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August 22, 2017

Pegler’s market report – 22.08.17: Barcelona terror attack weighs on investor sentiment


in Insights Press Releases

As published in the Brighton Argus (22.08.17) Business section under the title Pegler’s Market Report:

Barcelona terror attack weighs on investor sentiment

The terrible terror attacks in Barcelona and the US president’s deteriorating business reputation have weighed heavily on markets over recent days.

Donald Trump has now abandoned three business councils tasked with implementing his economic agenda, creating doubts for investors about the success of his $1 trillion infrastructure plan and deregulation agenda, which had underpinned much of the stock markets’ rise since his election.

The market’s attitude to risk has been highly volatile over the past fortnight, with the shift towards treasuries, gold, and the yen highlighting the anxiety evident of late.

The normal stock market casualties of any terror attack were immediately evident with British Airways-owner IAG, easyJet, InterContinental Hotels Group and Carnival all being dragged lower as investors fear that the latest atrocities will knock earnings in the tourism sector.

The spate of terror attacks that have used vehicles as weapons has sparked a surge in demand for anti-terror bollards and paving slabs, according to landscape products company Marshalls. The business makes paving stones, kerbs and street furniture such as benches and bollards. The company has benefited from a huge increase in inquiries about how these can be used to protect the public from vehicles mounting pavements.

Elsewhere, better-than-expected retail sales data presented a slightly rosier picture for British households. Resilient shoppers helped month-on-month sales grow by 0.3pc in July with recent industry data showing that wage growth is finally beginning to close the gap with inflation.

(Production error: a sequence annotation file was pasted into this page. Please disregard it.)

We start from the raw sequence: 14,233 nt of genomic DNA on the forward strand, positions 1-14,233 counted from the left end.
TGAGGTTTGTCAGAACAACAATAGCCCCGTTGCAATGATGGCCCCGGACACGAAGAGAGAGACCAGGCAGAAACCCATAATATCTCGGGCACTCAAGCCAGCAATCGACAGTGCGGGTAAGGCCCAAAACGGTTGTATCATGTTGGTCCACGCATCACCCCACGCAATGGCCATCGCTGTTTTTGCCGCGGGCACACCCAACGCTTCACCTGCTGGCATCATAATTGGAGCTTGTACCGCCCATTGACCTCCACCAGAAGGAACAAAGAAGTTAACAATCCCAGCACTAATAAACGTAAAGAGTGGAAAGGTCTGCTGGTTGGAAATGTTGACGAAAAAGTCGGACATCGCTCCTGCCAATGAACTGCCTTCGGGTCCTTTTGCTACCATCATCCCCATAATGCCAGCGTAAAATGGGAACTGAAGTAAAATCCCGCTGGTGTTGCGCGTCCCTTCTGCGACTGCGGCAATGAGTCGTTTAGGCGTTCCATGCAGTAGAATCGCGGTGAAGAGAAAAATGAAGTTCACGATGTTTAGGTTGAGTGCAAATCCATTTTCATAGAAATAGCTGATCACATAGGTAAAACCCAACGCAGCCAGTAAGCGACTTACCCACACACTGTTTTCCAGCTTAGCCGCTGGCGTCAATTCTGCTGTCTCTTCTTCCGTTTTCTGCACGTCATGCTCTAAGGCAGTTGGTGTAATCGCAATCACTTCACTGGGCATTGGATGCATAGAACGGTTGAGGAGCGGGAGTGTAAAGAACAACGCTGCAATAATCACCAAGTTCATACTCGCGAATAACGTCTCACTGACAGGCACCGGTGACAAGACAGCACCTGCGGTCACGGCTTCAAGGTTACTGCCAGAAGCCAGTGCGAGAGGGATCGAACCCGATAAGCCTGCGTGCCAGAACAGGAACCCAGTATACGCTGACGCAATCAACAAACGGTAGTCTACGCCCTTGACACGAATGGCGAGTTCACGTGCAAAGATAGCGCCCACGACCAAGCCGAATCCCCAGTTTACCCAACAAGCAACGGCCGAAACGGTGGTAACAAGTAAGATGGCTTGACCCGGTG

Other news on the high street included Argos repayment of almost £1.5m to more than 12,000 workers as part of a record £2m of back pay identified by Government investigations. There was also news of weak trading from B&Q owner, Kingfisher. It was mostly more of the same from Kingfisher with a massive outperformance by Screwfix trying gamely to mask an otherwise pretty ropey set of numbers from the rest of the group.

Demand for more expensive craft beers helped Carlsberg brew up a rise in sales and profits so far this year. The Danish brewer said the thirst for its more upmarket drinks such as Tuborg and Grimbergen meant that even though it sold less beer by volume, its revenues and profits both rose in the first six months of the year.

Finally, Brighton-based drug company Destiny Pharma is to float on London’s junior Aim market to raise upwards of £10m for a new treatment for antibiotic-resistant superbugs such as MRSA. The firm, whose chairman is City veteran Sir Nigel Rudd, the former chairman of Heathrow, will become only the second biotech company to float on the London stock market this year. The firm’s main project is XF-73, a drug that targets staphylococcus aureus infections most commonly found in hospitals.

By David Pegler, Brighton Capital Management